The Zambezi River
Elephant Back Safaris
Horse Back Safaris
Open Vehicle Safaris
White Water Rafting
Tiger and Fly Fishing
Elephant back Trails
CITIES & TOWNS
In depth synopsis
TOUR & SAFARI Co's
Between the North and South Parks on the east bank of the
Luangwa River, is a small park of great vegetative beauty and an ever
increasing animal and bird population. A new camp has just been established
in this park for the first time.
Where to stay :
Lavushi Mandla National
This park, although indicated as a National Park on all
available maps, is no longer a reserve for wildlife. Most of the animals have been poached
out, except for a few herds of antelope on the northern plane. It still has a formidable
bird population however, but Tsetse flies are rife. There is one road passing through it
from Mpika to Chiundaponde, otherwise there is no infrastructure at all, no accommodation
or camping facilities.
\The park can be reached from the East, turning west 46 kms
south of Mpika. Western access from the Bangweulu swamps is via Chiundaponde. From the
Mansa road, take the turn off to the Livingstone Memorial, 10kms further north of the
Kasanka turnoff. The road forks after 8km, keep right and carry on for another 12 km, then
left again on to Chiundaponde. From there the road leads directly to the park and comes
out at the Great North road, just south of Mpika.
This is another of Zambias defunct parks. Lack of
funds, people pressure, no infrastructure, mismanagement and internal poaching have all
contributed to its decline. Apparently this park was proclaimed to protect a certain
animal species in the area and was never intended to be a fully fledged national park. It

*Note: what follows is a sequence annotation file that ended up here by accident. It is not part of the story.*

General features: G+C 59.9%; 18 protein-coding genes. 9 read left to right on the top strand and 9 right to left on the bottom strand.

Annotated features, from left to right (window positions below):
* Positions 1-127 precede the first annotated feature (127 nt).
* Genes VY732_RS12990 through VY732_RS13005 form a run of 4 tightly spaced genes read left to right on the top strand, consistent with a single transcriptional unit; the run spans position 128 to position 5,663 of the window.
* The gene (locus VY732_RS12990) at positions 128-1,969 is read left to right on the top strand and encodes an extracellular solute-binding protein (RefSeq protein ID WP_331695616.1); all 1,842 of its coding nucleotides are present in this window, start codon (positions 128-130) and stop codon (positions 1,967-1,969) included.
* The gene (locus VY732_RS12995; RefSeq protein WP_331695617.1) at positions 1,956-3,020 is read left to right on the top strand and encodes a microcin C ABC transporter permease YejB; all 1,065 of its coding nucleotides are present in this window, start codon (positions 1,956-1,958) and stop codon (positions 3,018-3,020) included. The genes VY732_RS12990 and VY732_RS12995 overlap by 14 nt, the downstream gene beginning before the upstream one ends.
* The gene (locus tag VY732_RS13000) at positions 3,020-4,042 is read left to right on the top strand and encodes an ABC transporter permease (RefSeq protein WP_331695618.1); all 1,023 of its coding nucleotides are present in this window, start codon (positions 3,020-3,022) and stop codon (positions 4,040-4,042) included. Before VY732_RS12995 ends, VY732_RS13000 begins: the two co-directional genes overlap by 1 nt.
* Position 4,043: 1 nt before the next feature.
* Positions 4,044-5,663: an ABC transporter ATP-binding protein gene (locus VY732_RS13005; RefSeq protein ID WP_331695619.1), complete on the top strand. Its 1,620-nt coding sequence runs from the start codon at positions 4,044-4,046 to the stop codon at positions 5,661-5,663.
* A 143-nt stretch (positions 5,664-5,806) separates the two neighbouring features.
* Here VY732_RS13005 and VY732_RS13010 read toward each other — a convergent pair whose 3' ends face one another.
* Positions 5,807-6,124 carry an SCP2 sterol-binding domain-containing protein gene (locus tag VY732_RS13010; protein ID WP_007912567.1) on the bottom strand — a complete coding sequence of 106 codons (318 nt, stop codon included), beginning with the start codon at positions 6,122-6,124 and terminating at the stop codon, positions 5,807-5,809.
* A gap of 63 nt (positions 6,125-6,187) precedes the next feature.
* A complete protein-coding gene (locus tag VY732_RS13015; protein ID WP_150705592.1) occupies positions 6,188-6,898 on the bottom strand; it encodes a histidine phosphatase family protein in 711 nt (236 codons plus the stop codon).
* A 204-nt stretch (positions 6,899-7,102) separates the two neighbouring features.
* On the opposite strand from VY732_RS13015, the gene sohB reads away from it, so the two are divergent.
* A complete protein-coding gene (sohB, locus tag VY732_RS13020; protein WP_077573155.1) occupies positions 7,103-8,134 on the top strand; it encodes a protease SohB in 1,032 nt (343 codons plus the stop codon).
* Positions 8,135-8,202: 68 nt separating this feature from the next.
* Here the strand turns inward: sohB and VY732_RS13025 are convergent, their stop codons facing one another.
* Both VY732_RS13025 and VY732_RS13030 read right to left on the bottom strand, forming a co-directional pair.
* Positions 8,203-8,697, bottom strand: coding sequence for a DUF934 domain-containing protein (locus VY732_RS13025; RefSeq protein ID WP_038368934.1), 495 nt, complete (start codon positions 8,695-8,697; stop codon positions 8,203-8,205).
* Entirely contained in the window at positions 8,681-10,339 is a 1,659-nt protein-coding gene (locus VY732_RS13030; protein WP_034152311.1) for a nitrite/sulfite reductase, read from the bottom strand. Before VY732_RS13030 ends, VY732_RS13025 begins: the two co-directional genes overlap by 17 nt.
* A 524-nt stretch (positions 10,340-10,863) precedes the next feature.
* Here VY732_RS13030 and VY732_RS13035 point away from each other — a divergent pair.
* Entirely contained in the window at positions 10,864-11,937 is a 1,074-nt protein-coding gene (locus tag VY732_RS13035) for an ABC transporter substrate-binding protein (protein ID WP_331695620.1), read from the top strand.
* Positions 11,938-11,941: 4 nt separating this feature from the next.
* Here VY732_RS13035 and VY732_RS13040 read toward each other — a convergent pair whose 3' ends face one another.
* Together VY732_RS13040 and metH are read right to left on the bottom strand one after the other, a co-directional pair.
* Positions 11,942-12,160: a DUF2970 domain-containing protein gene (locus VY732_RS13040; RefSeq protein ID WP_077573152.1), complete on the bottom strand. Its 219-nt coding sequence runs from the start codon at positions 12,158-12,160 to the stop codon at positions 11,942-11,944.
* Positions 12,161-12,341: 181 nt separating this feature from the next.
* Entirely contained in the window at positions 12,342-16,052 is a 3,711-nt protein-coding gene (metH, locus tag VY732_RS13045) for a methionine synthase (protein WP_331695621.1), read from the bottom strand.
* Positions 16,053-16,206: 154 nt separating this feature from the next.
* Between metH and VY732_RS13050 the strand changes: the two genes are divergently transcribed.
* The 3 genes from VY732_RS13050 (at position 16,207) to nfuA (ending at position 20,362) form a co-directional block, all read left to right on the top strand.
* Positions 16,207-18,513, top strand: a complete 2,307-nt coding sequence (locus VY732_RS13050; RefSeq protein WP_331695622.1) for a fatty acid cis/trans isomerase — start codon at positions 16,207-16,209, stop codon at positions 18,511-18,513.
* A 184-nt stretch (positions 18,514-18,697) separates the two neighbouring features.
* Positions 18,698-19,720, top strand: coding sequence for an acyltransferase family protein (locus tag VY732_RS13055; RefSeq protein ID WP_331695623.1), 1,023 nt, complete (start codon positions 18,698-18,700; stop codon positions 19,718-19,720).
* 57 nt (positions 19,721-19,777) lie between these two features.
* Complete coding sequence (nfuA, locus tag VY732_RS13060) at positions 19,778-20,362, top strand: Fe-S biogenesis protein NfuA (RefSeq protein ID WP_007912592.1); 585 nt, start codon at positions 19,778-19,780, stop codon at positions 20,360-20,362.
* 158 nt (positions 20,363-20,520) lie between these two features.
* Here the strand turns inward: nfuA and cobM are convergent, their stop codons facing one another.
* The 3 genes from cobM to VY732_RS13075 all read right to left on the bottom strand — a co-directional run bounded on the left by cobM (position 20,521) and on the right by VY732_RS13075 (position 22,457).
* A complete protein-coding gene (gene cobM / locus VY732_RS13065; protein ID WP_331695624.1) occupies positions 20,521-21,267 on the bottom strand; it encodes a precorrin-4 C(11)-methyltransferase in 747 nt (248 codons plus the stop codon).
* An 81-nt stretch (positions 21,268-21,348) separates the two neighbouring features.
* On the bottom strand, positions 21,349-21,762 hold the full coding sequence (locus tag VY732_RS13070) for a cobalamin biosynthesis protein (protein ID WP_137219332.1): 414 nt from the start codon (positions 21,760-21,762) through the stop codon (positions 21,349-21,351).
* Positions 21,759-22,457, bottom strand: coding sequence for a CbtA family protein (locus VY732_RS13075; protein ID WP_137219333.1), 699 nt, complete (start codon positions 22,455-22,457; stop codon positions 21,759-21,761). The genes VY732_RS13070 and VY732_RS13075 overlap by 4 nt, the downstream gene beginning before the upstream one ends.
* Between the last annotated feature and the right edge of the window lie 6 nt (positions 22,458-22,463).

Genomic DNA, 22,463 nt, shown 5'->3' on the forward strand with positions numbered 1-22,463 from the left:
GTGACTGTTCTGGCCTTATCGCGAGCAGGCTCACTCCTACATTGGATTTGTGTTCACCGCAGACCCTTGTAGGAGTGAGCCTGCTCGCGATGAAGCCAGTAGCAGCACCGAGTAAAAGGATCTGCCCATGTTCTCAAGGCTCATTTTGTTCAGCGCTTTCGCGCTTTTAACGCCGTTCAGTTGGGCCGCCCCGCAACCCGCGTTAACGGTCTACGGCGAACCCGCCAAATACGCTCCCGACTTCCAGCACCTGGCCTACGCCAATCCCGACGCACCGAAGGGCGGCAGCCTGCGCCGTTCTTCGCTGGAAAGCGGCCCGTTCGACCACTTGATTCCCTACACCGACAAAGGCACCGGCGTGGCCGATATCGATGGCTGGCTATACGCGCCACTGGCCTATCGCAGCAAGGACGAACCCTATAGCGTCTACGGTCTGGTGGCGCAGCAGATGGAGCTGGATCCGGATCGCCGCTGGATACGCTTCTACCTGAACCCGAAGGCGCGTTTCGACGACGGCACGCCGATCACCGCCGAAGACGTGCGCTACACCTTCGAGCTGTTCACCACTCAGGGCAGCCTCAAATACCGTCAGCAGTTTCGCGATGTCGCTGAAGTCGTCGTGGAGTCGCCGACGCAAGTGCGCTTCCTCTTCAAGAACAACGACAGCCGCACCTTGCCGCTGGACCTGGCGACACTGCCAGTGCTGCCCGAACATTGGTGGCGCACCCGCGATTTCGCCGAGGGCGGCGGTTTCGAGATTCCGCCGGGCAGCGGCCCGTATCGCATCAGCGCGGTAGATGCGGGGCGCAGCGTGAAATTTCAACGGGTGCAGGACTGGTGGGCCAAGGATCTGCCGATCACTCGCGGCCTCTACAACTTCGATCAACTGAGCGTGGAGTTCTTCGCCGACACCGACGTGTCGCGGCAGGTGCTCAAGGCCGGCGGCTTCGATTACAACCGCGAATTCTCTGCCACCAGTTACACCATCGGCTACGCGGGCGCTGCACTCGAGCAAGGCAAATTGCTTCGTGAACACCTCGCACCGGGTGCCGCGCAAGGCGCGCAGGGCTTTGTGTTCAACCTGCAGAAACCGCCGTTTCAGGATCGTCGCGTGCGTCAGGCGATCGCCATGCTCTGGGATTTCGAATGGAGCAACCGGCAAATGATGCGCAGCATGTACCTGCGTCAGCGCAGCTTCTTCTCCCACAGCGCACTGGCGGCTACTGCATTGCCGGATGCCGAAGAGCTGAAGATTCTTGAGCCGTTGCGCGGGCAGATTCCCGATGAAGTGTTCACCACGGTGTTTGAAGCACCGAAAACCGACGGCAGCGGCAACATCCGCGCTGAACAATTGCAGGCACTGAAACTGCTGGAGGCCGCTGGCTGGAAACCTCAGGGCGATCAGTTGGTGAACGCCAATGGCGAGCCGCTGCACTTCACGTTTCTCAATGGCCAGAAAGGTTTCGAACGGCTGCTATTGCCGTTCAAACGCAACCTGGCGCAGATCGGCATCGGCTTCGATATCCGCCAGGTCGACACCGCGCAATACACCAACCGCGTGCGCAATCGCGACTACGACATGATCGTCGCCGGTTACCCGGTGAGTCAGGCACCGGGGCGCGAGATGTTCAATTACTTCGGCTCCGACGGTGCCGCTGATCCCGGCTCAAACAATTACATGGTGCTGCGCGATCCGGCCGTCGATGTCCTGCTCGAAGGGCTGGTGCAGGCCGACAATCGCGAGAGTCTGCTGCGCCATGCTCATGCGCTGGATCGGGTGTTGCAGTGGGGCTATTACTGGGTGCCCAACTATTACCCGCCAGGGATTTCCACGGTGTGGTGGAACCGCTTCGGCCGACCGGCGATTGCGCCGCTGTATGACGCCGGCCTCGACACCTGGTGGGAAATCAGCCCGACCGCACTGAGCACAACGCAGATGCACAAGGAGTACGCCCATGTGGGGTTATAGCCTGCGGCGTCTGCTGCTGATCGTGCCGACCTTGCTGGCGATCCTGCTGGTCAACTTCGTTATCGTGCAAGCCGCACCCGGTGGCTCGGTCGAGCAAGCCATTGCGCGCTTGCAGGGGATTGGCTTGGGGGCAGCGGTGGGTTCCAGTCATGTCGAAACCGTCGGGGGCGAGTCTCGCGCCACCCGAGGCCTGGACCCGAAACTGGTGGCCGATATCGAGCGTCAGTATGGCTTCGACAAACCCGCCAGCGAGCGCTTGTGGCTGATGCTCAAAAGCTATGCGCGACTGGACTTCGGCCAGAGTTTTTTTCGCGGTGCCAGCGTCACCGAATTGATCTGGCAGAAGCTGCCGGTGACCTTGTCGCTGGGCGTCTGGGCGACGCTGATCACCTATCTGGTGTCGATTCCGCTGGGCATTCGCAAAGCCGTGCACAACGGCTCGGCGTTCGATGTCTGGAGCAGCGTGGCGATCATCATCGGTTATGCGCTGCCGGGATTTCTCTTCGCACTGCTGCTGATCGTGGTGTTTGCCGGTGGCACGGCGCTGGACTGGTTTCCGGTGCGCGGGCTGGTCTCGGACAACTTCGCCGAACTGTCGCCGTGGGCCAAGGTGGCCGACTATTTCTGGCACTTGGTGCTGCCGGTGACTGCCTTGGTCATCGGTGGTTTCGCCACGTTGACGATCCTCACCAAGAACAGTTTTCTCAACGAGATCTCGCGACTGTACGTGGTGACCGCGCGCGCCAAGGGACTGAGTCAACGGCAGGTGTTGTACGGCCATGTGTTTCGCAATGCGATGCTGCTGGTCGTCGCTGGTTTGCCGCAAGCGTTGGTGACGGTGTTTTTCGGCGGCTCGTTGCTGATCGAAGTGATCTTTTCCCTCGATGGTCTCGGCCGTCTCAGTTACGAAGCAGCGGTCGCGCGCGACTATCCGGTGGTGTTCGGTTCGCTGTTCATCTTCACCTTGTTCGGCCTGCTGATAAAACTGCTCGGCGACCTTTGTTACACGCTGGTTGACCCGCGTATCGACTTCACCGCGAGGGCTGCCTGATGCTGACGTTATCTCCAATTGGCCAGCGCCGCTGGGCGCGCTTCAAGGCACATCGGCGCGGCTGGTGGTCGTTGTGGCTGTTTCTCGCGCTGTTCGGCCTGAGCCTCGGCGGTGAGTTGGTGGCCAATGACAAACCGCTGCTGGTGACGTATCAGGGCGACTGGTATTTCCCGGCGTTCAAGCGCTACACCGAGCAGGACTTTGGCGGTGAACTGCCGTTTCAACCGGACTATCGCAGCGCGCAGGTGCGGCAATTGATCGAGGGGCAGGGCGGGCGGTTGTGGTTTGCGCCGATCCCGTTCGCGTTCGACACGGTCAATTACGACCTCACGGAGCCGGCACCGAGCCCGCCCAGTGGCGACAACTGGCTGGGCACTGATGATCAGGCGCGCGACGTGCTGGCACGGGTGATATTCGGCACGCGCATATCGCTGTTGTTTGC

can be reached by turning west off the Mpika / Mpulungu road, at Chambeshi.
Wantipa National Park
The swampland surrounding Lake Mweru Wantipa in the far
northern part of the country is much the same as the swamps of the Bangweulu in its
profusion of waterbirds during the rainy season. The lake is surrounded by local fishing
villages. It is possible to ask them to take you through the swamps in a dugout for a
Mweru Wantipa National Park, adjacent to the lake, used to
harbour vast herds of elephant but poaching however has depleted most of the wildlife
although there are still some small herds of buffalo. There are no tourist facilities but
it is possible to camp along the lakeshore.
The park can be reached from Nchelenge, continuing on the
dirt road alongside Lake Mweru and turning right just after Mununga, then left at Nkoshya.
Or, if approaching from the east, after Mporokoso, turn right at Mukunsa and right again
at Nkoshya. There is only one road through the park coming out at Kaputa near the Zaire
border. The park is inaccessible during the rainy season (Dec-March).
Lukusuzi National Park
Located on the eastern escarpment of the Luangwa Valley,
between the North and South Luangwa Parks. To date this park has had no development or
even management and the status of game is uncertain. There are apparently plans in the
pipeline for its privatisation. Check with the tourist board for any new developments. For
the curious 4x4 adventurer, it can be approached from the Chipata / Lundazi road, where a
poor dirt track to the west traverses the park and connects up with the South Park border
road. Not advisable in the wet season. Game scouts do man the gate and may be able to give
advice on the condition of the road.
Lusenga Plains National Park
Lusenga Plains National Park is in Luapula
province in the North of Zambia. This park has
not been operational for many years but it is
now being restocked. Impala and zebra have been
released , and soon wildebeest . Sabi Sands in
SA is working on a project to relocate between
300 and 500 elephant from Sabi to Lusenga Plains
and Sumbu NP in May 2009. New network
roads are being graded, and funding is being
sought for more scouts, firearms, vehicles for
anti poaching, bicycles and motorbikes for
scouts and possibly a light aircraft for
surveys. Lusenga plains is being managed
as a trust and is now accessible by road with
signposts from Kawambwa.